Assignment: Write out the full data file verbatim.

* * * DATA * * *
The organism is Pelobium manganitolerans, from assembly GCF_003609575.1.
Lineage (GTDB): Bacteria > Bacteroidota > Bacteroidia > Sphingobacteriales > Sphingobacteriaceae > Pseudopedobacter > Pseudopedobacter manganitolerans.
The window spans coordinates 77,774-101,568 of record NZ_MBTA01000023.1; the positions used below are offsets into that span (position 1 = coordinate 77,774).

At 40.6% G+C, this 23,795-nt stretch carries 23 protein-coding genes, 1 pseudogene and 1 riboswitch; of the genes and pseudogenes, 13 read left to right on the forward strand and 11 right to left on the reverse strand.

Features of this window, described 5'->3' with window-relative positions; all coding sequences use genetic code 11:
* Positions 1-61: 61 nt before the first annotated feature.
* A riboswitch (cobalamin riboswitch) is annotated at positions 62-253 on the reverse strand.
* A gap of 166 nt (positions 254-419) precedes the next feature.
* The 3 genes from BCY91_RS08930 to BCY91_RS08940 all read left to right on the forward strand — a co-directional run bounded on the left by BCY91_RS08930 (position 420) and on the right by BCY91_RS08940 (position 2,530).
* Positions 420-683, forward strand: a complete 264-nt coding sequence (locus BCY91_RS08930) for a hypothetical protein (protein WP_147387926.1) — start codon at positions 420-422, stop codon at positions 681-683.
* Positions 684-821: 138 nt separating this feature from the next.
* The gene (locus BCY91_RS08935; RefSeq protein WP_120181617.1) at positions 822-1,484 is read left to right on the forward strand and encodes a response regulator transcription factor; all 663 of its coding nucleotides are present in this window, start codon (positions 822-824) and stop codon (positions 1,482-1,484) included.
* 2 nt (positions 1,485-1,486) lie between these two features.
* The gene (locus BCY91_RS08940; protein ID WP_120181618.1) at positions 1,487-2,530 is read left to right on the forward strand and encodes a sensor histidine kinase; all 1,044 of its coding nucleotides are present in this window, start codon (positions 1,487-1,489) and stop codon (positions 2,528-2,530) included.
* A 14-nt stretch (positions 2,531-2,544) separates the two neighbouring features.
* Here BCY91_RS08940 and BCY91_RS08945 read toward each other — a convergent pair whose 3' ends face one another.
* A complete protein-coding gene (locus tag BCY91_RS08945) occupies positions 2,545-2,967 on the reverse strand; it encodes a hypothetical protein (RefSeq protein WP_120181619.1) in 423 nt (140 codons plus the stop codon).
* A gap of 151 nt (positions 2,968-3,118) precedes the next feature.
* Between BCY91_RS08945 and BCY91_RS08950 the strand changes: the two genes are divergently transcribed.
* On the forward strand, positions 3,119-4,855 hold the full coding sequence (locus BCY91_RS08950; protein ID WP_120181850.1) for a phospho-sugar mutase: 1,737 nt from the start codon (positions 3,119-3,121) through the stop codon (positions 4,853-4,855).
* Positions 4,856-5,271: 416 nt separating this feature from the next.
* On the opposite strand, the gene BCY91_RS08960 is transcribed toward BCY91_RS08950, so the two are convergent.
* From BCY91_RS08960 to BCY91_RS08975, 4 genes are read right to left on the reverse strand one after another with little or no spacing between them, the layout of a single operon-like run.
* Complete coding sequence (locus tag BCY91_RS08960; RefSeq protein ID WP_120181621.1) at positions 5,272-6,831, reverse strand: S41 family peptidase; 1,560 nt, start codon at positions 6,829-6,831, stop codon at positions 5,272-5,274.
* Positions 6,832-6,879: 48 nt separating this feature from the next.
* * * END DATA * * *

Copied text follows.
The organism is Pelobium manganitolerans, from assembly GCF_003609575.1.
Lineage (GTDB): Bacteria > Bacteroidota > Bacteroidia > Sphingobacteriales > Sphingobacteriaceae > Pseudopedobacter > Pseudopedobacter manganitolerans.
The window spans coordinates 77,774-101,568 of record NZ_MBTA01000023.1; the positions used below are offsets into that span (position 1 = coordinate 77,774).

At 40.6% G+C, this 23,795-nt stretch carries 23 protein-coding genes, 1 pseudogene and 1 riboswitch; of the genes and pseudogenes, 13 read left to right on the forward strand and 11 right to left on the reverse strand.

Features of this window, described 5'->3' with window-relative positions; all coding sequences use genetic code 11:
* Positions 1-61: 61 nt before the first annotated feature.
* A riboswitch (cobalamin riboswitch) is annotated at positions 62-253 on the reverse strand.
* A gap of 166 nt (positions 254-419) precedes the next feature.
* The 3 genes from BCY91_RS08930 to BCY91_RS08940 all read left to right on the forward strand — a co-directional run bounded on the left by BCY91_RS08930 (position 420) and on the right by BCY91_RS08940 (position 2,530).
* Positions 420-683, forward strand: a complete 264-nt coding sequence (locus BCY91_RS08930) for a hypothetical protein (protein WP_147387926.1) — start codon at positions 420-422, stop codon at positions 681-683.
* Positions 684-821: 138 nt separating this feature from the next.
* The gene (locus BCY91_RS08935; RefSeq protein WP_120181617.1) at positions 822-1,484 is read left to right on the forward strand and encodes a response regulator transcription factor; all 663 of its coding nucleotides are present in this window, start codon (positions 822-824) and stop codon (positions 1,482-1,484) included.
* 2 nt (positions 1,485-1,486) lie between these two features.
* The gene (locus BCY91_RS08940; protein ID WP_120181618.1) at positions 1,487-2,530 is read left to right on the forward strand and encodes a sensor histidine kinase; all 1,044 of its coding nucleotides are present in this window, start codon (positions 1,487-1,489) and stop codon (positions 2,528-2,530) included.
* A 14-nt stretch (positions 2,531-2,544) separates the two neighbouring features.
* Here BCY91_RS08940 and BCY91_RS08945 read toward each other — a convergent pair whose 3' ends face one another.
* A complete protein-coding gene (locus tag BCY91_RS08945) occupies positions 2,545-2,967 on the reverse strand; it encodes a hypothetical protein (RefSeq protein WP_120181619.1) in 423 nt (140 codons plus the stop codon).
* A gap of 151 nt (positions 2,968-3,118) precedes the next feature.
* Between BCY91_RS08945 and BCY91_RS08950 the strand changes: the two genes are divergently transcribed.
* On the forward strand, positions 3,119-4,855 hold the full coding sequence (locus BCY91_RS08950; protein ID WP_120181850.1) for a phospho-sugar mutase: 1,737 nt from the start codon (positions 3,119-3,121) through the stop codon (positions 4,853-4,855).
* Positions 4,856-5,271: 416 nt separating this feature from the next.
* On the opposite strand, the gene BCY91_RS08960 is transcribed toward BCY91_RS08950, so the two are convergent.
* From BCY91_RS08960 to BCY91_RS08975, 4 genes are read right to left on the reverse strand one after another with little or no spacing between them, the layout of a single operon-like run.
* Complete coding sequence (locus tag BCY91_RS08960; RefSeq protein ID WP_120181621.1) at positions 5,272-6,831, reverse strand: S41 family peptidase; 1,560 nt, start codon at positions 6,829-6,831, stop codon at positions 5,272-5,274.
* Positions 6,832-6,879: 48 nt separating this feature from the next.